Fundamentally, citizens and employers in cities want clarity of political leadership and stability of governing structure.  Nottingham has been lucky to have the former for over a decade but, as with other cities, has been ill-served in terms of the latter.  I will be interested in seeing how similar sized American cities have dealt with some of these issues.  There certainly seems to be a stronger trend for annexation of neighbouring areas into the authority boundaries that have become part of the conurbation over time.  And the clear federalised government structure means that powers are typically better defined and demarcated.  The higher levels of Mayoral governance will be interesting to observe - it obviously offers a high level of clarity and profile for a city but the degree to which positions that would be expected to be unelected in the UK (eg judges to even State benches) I'm sure poses challenges as well as opportunities.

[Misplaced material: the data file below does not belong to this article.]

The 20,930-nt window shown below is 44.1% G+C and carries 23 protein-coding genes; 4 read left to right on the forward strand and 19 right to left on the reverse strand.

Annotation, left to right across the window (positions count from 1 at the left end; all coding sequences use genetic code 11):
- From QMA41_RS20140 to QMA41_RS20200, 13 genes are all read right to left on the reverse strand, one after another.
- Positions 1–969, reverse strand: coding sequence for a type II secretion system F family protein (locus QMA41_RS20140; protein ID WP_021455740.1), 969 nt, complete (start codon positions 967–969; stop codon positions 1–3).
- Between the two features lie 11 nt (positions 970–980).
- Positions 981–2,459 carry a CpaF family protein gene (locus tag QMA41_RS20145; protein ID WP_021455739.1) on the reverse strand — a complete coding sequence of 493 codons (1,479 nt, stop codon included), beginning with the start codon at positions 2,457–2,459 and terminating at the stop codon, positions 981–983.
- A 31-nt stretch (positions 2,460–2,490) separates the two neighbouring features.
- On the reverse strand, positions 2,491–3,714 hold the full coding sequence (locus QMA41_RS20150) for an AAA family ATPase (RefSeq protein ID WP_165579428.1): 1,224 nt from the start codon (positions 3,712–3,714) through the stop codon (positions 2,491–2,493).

1 comment:

  1. Totally agree - I worked for Rushcliffe for years and thought it was madness to have such small organisations all running the same services on a shoestring. We must redraw the city boundaries to what they actually are ASAP if we are ever to seriously bat our weight.....